What We Know About Koko The Gorilla's Final Words

When Koko the gorilla died in 2018 at the age of 46, the world lost a critical window not only into the minds of our animal siblings but our mutual ties to our planet. Koko, who became a kind of public celebrity and representative of the natural world, learned 1,000 American Sign Language (ASL) words and knew 2,000 spoken English words, as ABC News says. We've got countless videos of her communicating with the person who raised her, Francine Patterson, multiple documentaries about her (notably from 1978 and 2016), videos of her hanging out with Mr. Rogers and Robin Williams, footage of her playing with kittens, blowing out birthday candles, telling humanity it's "stupid" for not taking better care of Earth, and much, much more. She was basically the best kind of person. 

We don't have any video footage of Koko's final words — that would be a bit morbid. We do, however, have a statement from Francine Patterson about what Koko said before she died. As ABC News says, Koko signed "patient" and "old" — that's it. Patterson said that Koko looked a bit worried, and took the short message to mean, "Hey, I'm getting on." Koko then died in her sleep. A bit later, AP News reported that the aforementioned "humanity needs to take care of Earth" video got promoted on Instagram as Koko's last message. That message was potent and acted as a good coda to Koko's life, but it wasn't actually the last thing she said.

The voice of her species

For those who aren't familiar with Koko's story, the Gorilla Foundation tells the tale in full. Koko was born in 1971 in the San Francisco Zoo, got rejected by her mother after becoming ill, and took on a human parental figure: Francine "Penny" Patterson. Patterson was doing her graduate dissertation in psychology at Stanford at the time, saw Koko in the zoo, and decided to dedicate "at least a few years" to the baby gorilla as part of her dissertation, but ultimately engaged in a lifelong experiment to see just how deeply she and Koko could communicate. So when Koko — full name Hanabi-ko ("fireworks child" in Japanese) — learned how to sign for food, drink, etc., within the first year of her life, Patterson was well on her way to founding Project Koko. Originally formed as a means to teach Koko American Sign Language (ASL), Project Koko's goals — much like Koko's impact — expanded to encompass an array of conservational, educational, and research-driven ends.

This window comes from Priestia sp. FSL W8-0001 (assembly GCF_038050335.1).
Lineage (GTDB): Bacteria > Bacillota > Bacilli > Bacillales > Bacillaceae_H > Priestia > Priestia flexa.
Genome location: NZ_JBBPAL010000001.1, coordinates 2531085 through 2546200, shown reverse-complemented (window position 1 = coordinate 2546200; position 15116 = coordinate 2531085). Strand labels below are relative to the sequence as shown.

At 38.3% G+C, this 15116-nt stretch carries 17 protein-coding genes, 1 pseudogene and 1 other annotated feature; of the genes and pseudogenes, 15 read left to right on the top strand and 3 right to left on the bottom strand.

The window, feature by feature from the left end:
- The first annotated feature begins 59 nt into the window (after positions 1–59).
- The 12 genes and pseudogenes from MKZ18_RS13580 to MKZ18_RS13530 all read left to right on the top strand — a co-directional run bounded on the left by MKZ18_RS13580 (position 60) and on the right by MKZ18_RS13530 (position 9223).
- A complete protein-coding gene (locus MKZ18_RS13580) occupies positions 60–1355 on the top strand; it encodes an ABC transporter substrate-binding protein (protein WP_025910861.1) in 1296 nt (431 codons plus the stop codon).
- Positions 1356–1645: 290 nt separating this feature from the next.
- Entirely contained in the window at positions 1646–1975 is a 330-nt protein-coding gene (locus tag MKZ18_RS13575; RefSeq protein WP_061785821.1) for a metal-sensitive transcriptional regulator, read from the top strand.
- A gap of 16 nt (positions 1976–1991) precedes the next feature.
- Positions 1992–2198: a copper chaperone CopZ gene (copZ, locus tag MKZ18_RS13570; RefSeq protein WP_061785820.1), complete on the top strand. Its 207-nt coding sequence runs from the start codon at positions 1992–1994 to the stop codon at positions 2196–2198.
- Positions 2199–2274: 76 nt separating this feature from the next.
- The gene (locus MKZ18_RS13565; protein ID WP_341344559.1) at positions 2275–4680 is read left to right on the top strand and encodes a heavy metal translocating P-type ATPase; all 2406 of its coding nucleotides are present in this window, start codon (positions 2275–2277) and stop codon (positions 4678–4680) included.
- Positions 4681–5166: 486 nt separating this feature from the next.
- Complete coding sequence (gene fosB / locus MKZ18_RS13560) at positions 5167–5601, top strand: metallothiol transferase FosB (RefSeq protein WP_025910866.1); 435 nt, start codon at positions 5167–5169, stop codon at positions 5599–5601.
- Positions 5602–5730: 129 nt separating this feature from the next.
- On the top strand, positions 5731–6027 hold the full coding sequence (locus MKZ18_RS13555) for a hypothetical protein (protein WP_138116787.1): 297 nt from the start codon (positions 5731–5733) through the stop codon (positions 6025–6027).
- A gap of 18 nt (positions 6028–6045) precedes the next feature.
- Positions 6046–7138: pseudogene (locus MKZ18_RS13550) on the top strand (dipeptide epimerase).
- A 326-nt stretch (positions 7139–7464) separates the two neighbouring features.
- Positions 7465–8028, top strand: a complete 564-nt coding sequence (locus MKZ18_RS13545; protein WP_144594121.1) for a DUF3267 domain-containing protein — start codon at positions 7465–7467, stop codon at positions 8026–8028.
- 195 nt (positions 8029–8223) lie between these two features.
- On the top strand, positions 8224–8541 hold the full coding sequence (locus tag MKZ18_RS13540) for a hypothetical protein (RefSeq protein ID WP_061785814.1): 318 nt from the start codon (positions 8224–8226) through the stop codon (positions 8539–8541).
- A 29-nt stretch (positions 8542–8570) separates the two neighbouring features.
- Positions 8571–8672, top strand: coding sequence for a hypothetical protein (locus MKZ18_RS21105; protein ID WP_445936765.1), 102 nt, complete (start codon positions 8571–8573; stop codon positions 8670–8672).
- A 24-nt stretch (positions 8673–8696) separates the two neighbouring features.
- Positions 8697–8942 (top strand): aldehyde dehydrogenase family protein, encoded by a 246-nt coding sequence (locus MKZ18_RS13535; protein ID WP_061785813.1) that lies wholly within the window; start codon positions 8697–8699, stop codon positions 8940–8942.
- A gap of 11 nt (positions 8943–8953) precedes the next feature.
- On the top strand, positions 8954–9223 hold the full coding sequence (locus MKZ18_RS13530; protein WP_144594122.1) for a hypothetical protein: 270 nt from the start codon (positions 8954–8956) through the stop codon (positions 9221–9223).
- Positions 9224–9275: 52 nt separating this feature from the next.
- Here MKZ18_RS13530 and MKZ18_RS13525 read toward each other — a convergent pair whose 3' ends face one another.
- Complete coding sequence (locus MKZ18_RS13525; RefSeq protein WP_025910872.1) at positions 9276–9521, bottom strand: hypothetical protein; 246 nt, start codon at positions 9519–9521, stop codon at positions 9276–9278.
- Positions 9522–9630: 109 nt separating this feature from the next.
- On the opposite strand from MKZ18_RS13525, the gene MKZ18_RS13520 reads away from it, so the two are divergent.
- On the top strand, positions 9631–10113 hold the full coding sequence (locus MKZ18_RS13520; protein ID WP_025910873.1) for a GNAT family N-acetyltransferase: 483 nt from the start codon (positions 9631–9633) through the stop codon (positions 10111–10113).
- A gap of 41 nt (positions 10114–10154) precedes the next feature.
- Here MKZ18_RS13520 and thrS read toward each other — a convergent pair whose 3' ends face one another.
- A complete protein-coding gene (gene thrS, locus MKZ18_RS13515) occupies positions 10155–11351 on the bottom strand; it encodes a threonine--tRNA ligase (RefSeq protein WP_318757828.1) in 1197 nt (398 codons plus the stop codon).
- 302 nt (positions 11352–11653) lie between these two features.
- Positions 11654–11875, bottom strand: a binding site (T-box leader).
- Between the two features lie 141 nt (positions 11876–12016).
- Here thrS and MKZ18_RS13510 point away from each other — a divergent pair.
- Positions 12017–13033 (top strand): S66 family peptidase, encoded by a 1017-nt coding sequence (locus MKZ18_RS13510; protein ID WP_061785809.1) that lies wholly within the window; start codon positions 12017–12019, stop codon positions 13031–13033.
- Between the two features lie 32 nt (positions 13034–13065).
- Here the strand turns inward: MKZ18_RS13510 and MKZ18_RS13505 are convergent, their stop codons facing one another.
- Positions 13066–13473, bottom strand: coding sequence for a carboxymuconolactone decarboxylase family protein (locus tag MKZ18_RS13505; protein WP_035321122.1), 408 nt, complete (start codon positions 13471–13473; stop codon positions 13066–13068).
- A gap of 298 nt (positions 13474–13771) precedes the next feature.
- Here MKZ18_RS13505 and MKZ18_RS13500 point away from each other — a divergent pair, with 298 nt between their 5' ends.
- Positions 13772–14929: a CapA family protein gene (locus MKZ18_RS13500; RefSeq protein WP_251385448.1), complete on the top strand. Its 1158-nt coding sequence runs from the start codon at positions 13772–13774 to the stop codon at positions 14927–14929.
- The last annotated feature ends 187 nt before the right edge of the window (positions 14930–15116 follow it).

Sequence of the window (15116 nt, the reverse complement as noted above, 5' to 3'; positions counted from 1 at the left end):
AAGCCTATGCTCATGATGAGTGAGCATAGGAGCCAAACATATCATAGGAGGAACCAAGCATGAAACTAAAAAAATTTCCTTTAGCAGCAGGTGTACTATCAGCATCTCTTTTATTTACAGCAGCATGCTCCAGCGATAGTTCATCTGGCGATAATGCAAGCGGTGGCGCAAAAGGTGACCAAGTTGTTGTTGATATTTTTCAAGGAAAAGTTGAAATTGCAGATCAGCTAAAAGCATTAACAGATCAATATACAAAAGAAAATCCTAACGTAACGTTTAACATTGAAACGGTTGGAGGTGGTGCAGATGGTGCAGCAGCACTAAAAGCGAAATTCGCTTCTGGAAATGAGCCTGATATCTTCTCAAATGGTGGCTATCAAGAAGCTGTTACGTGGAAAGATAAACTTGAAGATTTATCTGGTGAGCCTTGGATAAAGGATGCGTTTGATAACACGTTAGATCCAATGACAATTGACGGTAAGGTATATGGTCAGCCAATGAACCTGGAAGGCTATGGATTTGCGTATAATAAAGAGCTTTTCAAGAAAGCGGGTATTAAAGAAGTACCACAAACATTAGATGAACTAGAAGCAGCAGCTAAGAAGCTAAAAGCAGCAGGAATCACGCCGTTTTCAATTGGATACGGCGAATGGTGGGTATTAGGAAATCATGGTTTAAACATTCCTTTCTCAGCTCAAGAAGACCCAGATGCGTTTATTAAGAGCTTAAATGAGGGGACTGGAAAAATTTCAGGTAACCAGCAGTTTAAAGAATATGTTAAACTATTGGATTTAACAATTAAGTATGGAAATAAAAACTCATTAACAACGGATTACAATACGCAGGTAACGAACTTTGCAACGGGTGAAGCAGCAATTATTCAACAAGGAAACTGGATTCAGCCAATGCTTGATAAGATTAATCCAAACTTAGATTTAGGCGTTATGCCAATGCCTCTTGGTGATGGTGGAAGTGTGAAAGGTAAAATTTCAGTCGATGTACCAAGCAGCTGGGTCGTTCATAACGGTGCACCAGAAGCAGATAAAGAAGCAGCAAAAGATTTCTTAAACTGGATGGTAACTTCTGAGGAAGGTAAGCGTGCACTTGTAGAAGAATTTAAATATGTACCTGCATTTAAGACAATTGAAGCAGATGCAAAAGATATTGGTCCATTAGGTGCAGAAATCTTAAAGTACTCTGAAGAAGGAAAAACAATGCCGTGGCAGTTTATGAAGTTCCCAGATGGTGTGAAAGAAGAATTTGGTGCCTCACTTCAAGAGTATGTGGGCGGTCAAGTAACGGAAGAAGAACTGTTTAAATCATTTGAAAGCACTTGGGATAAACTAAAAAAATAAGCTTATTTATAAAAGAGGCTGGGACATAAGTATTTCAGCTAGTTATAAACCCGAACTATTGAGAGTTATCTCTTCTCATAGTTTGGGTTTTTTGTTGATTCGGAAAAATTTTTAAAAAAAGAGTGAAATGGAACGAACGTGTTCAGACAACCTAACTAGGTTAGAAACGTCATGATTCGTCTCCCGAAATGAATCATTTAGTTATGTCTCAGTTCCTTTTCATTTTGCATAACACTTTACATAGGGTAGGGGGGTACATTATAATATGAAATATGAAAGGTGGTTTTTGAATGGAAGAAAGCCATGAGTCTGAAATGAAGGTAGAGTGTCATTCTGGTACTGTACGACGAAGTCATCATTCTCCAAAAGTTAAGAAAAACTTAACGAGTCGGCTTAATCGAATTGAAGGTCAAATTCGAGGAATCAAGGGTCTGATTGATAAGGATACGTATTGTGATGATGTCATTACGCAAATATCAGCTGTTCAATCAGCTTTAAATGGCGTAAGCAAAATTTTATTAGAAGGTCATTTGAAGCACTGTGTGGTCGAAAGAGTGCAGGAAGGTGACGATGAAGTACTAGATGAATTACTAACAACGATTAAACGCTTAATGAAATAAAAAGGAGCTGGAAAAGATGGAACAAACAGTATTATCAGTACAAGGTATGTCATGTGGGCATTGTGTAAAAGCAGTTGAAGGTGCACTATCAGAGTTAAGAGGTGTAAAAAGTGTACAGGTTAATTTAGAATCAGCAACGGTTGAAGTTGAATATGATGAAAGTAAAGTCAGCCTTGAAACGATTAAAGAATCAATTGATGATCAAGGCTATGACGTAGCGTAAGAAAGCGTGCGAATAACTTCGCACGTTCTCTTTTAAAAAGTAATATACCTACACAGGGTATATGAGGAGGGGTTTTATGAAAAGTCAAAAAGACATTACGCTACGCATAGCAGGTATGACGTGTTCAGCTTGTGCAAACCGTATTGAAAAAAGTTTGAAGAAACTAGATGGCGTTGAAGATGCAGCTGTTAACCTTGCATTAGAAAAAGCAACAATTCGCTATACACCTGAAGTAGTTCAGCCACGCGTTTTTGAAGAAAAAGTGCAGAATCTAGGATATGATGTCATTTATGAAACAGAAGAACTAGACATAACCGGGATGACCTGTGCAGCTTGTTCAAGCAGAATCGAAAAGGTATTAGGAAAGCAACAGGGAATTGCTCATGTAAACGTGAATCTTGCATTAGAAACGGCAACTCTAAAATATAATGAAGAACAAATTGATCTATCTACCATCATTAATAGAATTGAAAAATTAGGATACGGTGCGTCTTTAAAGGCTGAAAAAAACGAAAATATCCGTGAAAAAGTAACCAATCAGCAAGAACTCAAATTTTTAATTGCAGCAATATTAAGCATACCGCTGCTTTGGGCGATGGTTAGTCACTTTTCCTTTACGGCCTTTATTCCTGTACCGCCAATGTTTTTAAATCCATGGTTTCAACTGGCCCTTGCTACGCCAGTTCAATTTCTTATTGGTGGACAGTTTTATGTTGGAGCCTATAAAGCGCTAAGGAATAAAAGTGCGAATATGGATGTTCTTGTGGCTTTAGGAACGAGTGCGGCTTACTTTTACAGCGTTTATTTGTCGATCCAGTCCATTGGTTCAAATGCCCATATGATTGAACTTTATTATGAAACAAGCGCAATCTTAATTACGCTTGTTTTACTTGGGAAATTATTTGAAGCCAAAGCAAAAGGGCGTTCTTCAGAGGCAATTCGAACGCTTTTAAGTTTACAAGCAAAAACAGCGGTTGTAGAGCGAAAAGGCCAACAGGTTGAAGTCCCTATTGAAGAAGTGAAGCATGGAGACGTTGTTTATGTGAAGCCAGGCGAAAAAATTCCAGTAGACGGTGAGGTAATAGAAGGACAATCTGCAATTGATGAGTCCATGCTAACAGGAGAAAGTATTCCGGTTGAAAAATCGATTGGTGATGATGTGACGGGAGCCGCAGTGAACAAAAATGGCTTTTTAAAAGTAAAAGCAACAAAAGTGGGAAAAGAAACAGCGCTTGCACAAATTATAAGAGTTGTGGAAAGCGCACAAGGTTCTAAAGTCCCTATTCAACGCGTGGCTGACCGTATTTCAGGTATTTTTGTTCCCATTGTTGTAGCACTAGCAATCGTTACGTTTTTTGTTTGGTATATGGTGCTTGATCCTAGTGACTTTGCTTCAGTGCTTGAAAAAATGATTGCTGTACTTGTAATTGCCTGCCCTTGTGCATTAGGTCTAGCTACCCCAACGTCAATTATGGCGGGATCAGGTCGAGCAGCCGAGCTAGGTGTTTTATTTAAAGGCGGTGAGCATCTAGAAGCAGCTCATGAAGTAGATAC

Rather than just grunt and point and hope to communicate with our gorilla cousins, Patterson and her team developed a specific methodology — Interspecies Communication (IC) — for teaching and implementing ASL as the means of speaking with primates like Koko. Koko became a media sensation and the de facto spokesperson for the entire venture, but the Gorilla Foundation interacted with three gorillas total, including Michael and Ndume. All three are western lowland gorillas, a critically endangered species that the Smithsonian National Zoo describes as a "quiet, peaceful, and non-aggressive" herbivore. 

Touching the lives of many

Francine Patterson could have never predicted the impact that Koko had on her life and the lives of those around the world. When Koko died in 2018 at the age of 46, Patterson — then 71 — said on ABC News, "I'm totally aware of how blessed and magical my life has been with her ... She was perfect." On Fox KTVU Channel 2 Patterson said, "People ask me if I have any children and I say, 'No, I have three gorillas.'" Gary Stanley, Chief Operating Officer of The Gorilla Foundation, said, "It's hit everyone really hard. We were expecting her [Koko] to live a lot longer." The Smithsonian National Zoo says that western lowland gorillas in the wild live into their 30s, but can survive into their 50s in captivity.

As ABC News says, Koko died of natural causes. She had a condition called cardiomyopathy, which the Mayo Clinic says makes it for the heart to pump blood throughout the body. Koko's friend, the aforementioned Michael, also had cardiomyopathy and died in 2000 at 27. As the Gorilla Foundation's Interspecies Communication page says, researchers believe that the condition has to do with stress, as gorillas are as "emotionally fragile" as they are physically strong.

Media outlets jumped on Koko's death, and disinformation — like taking Koko's environmental message as her final words, per AP News — spread around. But thankfully, she just died peacefully in her sleep.